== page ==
For a composite 30 formed through conventional sintering or densification techniques, a ball mill was used with a 250 ml zirconium oxide grinding bowl and 1 mm steatite balls to mix the bioglass powder and the carbon nanotubes. Low-density steatite balls were used so as to minimize damage to the carbon nanotubes and milling of the bioglass during mixing. The raw materials were measured into the zirconium bowl along with polyvinyl alcohol (1 ml 10 wt %), added to the admixture to function as a binder to improve the green strength during compaction. In order to minimize milling of the bioglass particles 50 and to separate carbon nanotube 10 clusters, a high-energy mix (here, 300 rpm for a period of 10 minutes) was utilized to break apart the agglomerated nanotube clusters. Following the high-energy mix, the material was mixed at 100 rpm for a period of 50 minutes. A ball-to-powder ratio of 5:1 was used for both mixing processes. The product was then separated from the mixing balls and containerized.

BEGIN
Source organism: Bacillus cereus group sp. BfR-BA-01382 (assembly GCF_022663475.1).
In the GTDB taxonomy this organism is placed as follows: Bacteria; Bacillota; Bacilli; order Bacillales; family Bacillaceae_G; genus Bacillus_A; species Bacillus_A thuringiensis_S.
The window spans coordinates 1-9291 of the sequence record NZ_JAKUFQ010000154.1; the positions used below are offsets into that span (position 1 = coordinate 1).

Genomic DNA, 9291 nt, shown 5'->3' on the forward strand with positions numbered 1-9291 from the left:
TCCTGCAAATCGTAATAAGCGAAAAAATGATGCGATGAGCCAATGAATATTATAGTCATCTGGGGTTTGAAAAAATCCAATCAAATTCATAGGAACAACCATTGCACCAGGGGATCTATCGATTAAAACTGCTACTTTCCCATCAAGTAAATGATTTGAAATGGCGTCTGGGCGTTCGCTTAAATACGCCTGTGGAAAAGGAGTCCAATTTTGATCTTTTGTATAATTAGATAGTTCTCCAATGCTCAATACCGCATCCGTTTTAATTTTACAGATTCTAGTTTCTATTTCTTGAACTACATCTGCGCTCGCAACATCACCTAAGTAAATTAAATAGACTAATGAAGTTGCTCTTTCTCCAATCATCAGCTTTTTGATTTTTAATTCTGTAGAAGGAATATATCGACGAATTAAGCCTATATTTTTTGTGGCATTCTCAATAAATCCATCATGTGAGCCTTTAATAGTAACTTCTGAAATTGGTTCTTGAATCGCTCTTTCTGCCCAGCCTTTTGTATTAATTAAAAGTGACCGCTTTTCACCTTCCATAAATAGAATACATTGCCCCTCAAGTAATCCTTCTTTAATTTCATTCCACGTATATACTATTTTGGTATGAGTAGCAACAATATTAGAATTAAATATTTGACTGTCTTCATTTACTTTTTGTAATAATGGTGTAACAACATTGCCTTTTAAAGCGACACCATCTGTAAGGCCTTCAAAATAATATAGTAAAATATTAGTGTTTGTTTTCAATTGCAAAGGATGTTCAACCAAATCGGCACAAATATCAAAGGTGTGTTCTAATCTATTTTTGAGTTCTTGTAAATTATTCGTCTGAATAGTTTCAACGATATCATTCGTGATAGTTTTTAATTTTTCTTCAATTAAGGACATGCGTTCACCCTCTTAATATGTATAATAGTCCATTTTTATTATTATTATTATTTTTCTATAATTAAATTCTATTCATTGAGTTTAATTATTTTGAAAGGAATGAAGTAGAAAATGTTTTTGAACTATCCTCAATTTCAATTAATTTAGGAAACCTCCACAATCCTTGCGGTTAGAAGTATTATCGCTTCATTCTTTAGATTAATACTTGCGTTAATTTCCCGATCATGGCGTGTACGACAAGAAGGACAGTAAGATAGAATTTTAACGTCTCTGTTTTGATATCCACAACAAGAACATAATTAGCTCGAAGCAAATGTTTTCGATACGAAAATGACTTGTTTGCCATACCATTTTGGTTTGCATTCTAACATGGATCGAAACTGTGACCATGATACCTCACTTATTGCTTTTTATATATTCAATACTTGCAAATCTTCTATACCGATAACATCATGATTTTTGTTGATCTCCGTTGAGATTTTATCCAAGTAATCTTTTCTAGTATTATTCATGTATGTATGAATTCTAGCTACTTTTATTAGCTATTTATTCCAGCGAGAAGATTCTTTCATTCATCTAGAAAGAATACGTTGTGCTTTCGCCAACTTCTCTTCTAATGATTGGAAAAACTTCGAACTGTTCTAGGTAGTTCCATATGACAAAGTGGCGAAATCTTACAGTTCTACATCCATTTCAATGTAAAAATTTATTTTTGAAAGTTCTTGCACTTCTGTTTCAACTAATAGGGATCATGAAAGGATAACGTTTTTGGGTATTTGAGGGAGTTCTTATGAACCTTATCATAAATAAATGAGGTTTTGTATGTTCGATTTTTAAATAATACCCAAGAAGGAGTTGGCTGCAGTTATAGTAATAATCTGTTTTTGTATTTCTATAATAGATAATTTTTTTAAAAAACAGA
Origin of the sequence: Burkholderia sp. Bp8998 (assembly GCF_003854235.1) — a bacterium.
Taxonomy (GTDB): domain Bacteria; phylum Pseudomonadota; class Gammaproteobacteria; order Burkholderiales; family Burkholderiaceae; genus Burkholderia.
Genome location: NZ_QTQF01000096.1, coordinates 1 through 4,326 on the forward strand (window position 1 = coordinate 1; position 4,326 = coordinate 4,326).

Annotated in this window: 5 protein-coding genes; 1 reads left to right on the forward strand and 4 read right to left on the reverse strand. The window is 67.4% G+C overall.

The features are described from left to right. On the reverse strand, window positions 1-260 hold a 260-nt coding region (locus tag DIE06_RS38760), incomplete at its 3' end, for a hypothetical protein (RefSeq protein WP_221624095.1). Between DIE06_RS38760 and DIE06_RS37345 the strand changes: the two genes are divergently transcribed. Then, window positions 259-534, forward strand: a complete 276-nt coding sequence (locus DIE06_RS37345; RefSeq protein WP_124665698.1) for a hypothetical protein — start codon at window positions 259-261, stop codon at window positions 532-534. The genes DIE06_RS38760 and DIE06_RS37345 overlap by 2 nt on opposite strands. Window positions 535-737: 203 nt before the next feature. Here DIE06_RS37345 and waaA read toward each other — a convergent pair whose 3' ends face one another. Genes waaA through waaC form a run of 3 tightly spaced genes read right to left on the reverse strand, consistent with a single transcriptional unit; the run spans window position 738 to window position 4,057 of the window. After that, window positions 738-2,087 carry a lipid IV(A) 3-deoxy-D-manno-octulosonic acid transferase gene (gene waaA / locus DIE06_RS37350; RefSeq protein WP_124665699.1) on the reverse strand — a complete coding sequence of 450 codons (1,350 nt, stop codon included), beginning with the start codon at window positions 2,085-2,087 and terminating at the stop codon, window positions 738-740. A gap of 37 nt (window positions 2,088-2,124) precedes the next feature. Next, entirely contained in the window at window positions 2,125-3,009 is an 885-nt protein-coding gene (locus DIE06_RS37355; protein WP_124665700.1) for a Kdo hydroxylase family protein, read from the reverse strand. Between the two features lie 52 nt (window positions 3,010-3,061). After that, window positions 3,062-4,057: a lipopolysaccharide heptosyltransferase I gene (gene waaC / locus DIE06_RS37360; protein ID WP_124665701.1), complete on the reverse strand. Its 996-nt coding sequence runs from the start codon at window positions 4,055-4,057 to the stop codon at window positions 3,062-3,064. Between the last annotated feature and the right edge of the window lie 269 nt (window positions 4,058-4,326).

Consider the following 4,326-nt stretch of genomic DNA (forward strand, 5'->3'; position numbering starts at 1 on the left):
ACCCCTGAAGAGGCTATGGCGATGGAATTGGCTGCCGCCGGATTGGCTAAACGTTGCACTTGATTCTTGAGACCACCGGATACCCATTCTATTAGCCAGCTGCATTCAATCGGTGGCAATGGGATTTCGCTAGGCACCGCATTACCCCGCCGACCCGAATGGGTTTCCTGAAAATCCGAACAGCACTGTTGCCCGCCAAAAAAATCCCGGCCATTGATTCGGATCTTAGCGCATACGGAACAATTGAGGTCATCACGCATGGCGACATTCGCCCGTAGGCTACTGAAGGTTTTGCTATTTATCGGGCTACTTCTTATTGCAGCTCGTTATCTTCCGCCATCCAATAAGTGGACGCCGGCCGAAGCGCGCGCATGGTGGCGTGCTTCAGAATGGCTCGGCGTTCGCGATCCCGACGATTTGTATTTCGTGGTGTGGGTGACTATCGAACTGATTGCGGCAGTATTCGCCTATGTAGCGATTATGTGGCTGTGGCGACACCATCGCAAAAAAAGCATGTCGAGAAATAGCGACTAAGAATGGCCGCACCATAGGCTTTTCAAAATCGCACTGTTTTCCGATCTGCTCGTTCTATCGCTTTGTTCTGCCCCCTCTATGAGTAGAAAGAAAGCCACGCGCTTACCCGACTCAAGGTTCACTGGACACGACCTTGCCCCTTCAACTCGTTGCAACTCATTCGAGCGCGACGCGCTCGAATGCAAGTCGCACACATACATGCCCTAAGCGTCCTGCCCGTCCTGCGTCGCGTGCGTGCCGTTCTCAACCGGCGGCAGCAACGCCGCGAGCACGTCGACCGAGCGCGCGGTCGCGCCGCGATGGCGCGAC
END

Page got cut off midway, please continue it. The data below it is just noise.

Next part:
For the composite densified through the SPS technique, the mixed powders were filled into a mold and then pressed to produce a composite by SPS process. The powders were loaded into a graphite die having a 30 mm inner-diameter. Graphitic paper was placed between the punch and the powders as well as between the die and the powders for easy removal. The powders were sintered in a vacuum (less than 5 Pa). The heating rate was 100° C./min with a sintering temperature setpoint of 850° C., the pressure was 40 MPa, and sintering conditions were held for 10 minutes. For comparison, a pure bioglass specimen was also prepared by the same method.